Voices off: a hologram at last month’s Meet the Future conference

You are at a conference and the speaker on stage is walking up and down and gesticulating to emphasise his points as he talks to a female presenter. All quite impressive, considering he is not on stage at all, but is a hologram.

The technology was demonstrated at a recent London conference and the man was in a booth off-stage but organisers say he could just as easily have been in San Francisco.

Technology is revolutionising the conference experience and not just to create razzle dazzle entertainment for delegates. It is also transforming the economics.

Organising 140 conferences a year used to be a labour-intensive task says Marty Hoski, global manager for travel and meetings operations at ETS, a US-based education assessment organisation. His 14-member team had filing cabinets full of folders containing manually-prepared paper documents relating to contracts for exhibitors, speakers, catering staff and other participants.

Now the process is automated, using Cvent, a cloud-based software service that provides apps to help with everything from venue selection and online registration to travel booking, payment, email marketing and web surveys.

Using the apps enables each event to be managed as an individual project and it takes a fraction of the time, Mr Hoski says.

By subscribing to a service, rather than trying to build the software itself, ETS gets access to the latest technology and can sign up for whatever components it wants: “All we need is a browser and internet access.”

In addition to helping with administration, apps from companies such as Cvent and Eventbrite allow conference organisers to monitor who attends which sessions in real time and to use this information for follow-up marketing.

Up to 25 per cent of marketing budgets is spent on events, says David Chalmers, marketing director of Cvent. “Software that lets you run campaigns and integrate them with your sales and marketing workflow sounds dull and dry, but it is transformational in proving return on investment for an event.”

Organisers can also use the apps to analyse chatter on social media. They can assess the level of interest from people not attending the event, for example by seeing how many messages are “liked” on Facebook or retweeted. This helps plan a better event next time, says Renaud Visage, chief technology officer and co-founder of Eventbrite.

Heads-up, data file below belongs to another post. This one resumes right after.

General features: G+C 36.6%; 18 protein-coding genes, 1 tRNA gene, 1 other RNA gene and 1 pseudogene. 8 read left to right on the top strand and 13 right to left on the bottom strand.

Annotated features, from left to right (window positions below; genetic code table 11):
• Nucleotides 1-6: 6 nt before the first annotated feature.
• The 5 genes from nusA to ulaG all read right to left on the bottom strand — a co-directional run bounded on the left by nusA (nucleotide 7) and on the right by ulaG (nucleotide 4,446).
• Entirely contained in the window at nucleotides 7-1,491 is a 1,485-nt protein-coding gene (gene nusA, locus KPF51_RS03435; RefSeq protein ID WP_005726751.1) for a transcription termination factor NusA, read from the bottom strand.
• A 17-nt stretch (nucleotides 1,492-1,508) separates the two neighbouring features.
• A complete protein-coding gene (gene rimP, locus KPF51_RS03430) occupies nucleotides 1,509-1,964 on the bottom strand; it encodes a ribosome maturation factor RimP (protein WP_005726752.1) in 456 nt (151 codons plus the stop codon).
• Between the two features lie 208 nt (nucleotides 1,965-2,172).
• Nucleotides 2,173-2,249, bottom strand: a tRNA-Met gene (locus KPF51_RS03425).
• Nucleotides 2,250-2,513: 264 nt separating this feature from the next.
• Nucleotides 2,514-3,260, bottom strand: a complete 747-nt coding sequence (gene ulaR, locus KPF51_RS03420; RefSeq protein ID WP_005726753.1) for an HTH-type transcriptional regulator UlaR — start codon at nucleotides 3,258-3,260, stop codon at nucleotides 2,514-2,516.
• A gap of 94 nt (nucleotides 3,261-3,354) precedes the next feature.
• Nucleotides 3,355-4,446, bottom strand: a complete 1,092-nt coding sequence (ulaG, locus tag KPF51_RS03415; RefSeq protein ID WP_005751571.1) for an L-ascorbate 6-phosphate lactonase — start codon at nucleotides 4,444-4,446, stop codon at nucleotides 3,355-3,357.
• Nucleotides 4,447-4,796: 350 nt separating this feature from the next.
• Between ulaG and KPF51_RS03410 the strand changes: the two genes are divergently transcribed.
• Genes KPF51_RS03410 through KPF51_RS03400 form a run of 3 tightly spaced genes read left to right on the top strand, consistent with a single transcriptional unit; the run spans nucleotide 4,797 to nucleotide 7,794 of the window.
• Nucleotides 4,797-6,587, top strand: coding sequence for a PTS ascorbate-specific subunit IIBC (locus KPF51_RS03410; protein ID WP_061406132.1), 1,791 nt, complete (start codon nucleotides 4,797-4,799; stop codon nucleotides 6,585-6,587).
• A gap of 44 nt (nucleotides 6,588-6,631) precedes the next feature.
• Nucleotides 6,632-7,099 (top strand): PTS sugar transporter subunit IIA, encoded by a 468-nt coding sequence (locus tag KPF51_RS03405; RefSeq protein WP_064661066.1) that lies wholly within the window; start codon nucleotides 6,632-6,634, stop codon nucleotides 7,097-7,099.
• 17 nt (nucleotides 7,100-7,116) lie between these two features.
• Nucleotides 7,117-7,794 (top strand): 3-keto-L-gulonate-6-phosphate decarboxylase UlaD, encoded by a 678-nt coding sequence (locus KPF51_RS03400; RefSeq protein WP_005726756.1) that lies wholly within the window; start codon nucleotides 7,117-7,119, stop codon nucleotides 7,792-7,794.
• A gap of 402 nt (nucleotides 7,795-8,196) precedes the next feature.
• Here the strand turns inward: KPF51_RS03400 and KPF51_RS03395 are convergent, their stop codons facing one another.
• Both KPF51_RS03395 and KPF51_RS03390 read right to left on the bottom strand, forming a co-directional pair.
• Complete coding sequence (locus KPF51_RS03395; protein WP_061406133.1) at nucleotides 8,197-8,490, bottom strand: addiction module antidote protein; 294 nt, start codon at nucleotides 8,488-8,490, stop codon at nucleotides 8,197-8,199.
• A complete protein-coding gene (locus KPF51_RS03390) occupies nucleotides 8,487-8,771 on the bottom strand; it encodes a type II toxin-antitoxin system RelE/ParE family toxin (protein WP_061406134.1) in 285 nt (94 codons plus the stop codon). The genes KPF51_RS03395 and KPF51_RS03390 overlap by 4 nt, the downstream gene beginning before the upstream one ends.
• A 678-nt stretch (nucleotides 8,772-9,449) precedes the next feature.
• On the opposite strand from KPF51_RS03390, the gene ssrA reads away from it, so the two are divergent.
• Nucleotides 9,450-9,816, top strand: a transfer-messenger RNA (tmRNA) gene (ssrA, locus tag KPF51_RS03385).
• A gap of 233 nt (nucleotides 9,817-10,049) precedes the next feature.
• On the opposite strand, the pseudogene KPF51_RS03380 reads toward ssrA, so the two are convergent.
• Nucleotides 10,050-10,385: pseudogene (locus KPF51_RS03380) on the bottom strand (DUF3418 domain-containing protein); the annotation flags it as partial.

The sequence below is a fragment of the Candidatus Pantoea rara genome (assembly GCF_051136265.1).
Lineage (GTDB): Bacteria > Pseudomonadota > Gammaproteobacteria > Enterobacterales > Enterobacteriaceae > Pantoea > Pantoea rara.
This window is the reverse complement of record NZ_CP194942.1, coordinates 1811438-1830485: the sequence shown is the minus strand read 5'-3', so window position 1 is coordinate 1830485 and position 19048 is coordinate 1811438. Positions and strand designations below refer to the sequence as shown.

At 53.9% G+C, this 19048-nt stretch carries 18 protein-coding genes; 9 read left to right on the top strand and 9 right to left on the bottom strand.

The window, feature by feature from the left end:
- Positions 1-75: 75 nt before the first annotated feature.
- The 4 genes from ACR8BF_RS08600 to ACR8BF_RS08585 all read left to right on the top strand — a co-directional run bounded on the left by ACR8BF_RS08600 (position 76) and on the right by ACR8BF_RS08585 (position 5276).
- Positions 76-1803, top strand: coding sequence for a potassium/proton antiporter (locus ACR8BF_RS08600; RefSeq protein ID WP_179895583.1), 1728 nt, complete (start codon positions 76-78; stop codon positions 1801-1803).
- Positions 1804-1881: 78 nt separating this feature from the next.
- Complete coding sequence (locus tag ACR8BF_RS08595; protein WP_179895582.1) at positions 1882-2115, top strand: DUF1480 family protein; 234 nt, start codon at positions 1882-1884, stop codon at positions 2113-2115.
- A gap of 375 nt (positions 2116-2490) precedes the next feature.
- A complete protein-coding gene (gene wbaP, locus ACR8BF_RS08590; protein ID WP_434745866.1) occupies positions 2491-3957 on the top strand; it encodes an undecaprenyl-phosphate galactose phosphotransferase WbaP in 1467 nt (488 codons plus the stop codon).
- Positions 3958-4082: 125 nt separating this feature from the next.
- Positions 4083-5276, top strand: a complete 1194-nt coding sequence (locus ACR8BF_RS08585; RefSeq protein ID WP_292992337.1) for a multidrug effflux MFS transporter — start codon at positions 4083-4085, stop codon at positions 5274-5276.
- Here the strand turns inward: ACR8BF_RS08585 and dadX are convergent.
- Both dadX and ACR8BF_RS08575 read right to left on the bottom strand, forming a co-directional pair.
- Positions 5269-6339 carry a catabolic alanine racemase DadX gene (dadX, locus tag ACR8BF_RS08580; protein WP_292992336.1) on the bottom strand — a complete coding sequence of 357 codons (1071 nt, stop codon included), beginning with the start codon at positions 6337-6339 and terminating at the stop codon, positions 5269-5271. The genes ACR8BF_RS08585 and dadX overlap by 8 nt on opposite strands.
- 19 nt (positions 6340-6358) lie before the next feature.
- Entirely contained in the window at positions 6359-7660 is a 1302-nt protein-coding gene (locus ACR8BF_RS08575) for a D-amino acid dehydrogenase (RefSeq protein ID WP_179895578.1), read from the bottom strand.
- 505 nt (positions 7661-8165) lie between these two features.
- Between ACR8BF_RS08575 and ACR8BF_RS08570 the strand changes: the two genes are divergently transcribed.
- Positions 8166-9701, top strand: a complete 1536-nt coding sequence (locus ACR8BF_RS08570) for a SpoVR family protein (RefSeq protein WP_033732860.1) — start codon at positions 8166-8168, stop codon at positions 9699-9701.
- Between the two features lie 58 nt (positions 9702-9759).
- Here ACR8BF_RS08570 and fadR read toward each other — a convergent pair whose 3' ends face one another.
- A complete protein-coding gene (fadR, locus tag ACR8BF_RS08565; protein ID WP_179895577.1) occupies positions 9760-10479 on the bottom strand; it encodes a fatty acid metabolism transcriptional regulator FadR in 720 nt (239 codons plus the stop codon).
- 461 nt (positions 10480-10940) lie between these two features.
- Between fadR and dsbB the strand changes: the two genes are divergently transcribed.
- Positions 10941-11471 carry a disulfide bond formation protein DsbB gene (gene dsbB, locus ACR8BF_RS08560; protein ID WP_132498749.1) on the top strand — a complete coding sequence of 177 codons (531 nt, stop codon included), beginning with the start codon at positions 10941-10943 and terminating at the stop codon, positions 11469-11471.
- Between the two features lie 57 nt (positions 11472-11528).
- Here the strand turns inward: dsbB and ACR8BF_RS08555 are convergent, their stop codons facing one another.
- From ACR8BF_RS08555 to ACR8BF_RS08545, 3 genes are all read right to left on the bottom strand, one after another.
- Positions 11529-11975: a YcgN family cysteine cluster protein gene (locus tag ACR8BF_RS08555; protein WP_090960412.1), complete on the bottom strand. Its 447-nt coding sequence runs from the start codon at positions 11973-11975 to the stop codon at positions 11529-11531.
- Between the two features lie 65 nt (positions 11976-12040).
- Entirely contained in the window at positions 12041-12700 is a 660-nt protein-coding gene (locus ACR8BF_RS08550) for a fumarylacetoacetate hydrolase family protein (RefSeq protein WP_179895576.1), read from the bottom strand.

“Delegates can be offered the chance to book seats at networking sessions, panel discussions or lunch tables where they can meet delegates who want to discuss the same topics,” Mr Visage says.

This has turned out to be one of the most popular aspects of the Eventbrite app. Another useful app, sli.do, allows delegates to submit questions during a presentation and to vote for their favourites so that those have more chance of being asked.

For Jackie Chi, manager of strategic initiatives at The Culinary Institute of America, based in Hyde Park, New York, being able to include maps and guides, and change them at the last minute, has been a big advantage of the app approach.

“There are often late changes, such as a presenter dropping out or a new sponsor coming in,” Ms Chi says. “You couldn’t reprint the guide but you can update the app in a few minutes.”

Moreover, daily maps can be provided for areas where the location of exhibitor booths is changed each morning depending on the theme for the day. This is useful for event staff as well as delegates, Ms Chi says.

Apps are much more convenient to use than printed guides, she adds. “They are not just available online, but from a smartphone in the palm of your hand. That’s much easier than rummaging in your handbag or briefcase to find details of the next speaker.”

Not all conference apps have proved popular. Apps that let people exchange electronic business cards by “bumping” smartphones were introduced a few years ago but did not take off. They were too cumbersome and worked only for people with the same system.

Much progress has been made since then, says Daniel Curtis, a director of emc3, a London-based event organiser. “Nobody was interested in 2010 when we tried to introduce an app that let conference organisers register delegates as they arrived on iPads and print badges,” he says. “But we had to build the software ourselves and it had glitches. Now you can buy or subscribe online to packages, although they can still be expensive for small organisations.”

Futuristic technologies such as 3D holograms are beyond the financial resources of most conference organisers at present, says Eventbrite’s Mr Visage. “And lots of technologies require high levels of bandwidth, which might not be available or require installation of special equipment.”

Nor does technology solve all conference problems. There is no way at present to prevent leakages and restrict participants from sharing information from the event. “You just have to depend on people’s honesty,” says Mr Visage. In the end, anything that makes conferences more exciting, engaging and fun is likely to get adopted, he believes. But in reality, many people still prefer to exchange traditional business cards.

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